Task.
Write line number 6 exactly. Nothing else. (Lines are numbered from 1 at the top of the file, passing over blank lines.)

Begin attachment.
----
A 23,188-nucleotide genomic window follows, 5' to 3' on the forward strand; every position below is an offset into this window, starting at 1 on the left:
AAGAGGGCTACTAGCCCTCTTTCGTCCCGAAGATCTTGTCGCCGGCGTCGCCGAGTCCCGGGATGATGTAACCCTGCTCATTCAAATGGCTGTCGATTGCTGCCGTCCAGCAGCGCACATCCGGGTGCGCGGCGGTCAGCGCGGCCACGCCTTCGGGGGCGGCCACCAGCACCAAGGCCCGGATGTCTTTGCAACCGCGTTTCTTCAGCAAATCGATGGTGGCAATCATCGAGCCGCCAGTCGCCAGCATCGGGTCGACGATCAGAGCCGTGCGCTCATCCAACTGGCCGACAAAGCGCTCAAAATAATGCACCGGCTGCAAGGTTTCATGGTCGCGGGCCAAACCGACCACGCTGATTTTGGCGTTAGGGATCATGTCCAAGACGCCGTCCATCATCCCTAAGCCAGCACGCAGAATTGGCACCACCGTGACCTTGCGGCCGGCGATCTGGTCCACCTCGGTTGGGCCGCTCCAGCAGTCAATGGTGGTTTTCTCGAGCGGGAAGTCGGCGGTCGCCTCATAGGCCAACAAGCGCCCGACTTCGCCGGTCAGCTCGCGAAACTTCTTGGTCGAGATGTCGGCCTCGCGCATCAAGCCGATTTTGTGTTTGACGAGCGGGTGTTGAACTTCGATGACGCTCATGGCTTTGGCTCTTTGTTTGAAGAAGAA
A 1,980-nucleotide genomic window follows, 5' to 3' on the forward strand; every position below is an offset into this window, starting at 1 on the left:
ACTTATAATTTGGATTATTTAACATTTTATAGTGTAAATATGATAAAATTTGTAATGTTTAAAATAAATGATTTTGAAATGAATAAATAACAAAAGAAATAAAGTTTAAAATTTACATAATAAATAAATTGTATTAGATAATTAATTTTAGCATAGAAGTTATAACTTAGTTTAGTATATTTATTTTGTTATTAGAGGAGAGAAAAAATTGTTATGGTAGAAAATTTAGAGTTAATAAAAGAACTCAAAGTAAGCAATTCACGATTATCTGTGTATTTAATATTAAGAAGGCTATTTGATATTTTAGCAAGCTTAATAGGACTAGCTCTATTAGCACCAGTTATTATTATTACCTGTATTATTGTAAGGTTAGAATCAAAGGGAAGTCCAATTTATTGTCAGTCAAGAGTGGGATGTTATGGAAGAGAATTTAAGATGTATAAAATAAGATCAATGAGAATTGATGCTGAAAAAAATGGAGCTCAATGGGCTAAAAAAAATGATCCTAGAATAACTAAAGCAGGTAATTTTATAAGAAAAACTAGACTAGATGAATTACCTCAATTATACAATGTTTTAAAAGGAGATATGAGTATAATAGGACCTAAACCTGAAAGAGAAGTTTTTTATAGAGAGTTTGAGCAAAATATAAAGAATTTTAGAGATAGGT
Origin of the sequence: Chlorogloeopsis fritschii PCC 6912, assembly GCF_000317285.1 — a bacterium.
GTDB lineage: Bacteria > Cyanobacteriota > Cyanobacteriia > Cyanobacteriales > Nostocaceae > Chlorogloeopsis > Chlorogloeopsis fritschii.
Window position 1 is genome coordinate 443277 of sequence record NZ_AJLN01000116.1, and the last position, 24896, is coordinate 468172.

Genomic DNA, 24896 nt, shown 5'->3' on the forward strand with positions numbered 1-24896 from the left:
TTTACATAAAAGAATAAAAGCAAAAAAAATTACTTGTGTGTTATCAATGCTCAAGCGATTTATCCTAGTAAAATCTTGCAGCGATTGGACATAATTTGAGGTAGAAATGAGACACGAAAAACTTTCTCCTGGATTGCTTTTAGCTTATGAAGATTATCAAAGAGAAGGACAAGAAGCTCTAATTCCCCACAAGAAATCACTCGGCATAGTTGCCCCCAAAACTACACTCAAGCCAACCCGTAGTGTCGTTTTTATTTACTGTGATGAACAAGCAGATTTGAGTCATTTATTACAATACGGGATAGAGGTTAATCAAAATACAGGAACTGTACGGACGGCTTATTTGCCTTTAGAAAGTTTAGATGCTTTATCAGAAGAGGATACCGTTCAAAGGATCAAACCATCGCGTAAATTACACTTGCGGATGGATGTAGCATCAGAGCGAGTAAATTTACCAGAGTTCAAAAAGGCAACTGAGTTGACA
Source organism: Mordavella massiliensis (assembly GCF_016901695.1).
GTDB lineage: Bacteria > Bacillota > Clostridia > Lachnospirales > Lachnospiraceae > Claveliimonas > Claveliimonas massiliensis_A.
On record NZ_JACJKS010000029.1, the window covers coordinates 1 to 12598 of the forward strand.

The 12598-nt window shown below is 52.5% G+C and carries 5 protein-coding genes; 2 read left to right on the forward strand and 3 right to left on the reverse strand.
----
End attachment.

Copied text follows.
GTDB lineage: Bacteria > Cyanobacteriota > Cyanobacteriia > Cyanobacteriales > Nostocaceae > Chlorogloeopsis > Chlorogloeopsis fritschii.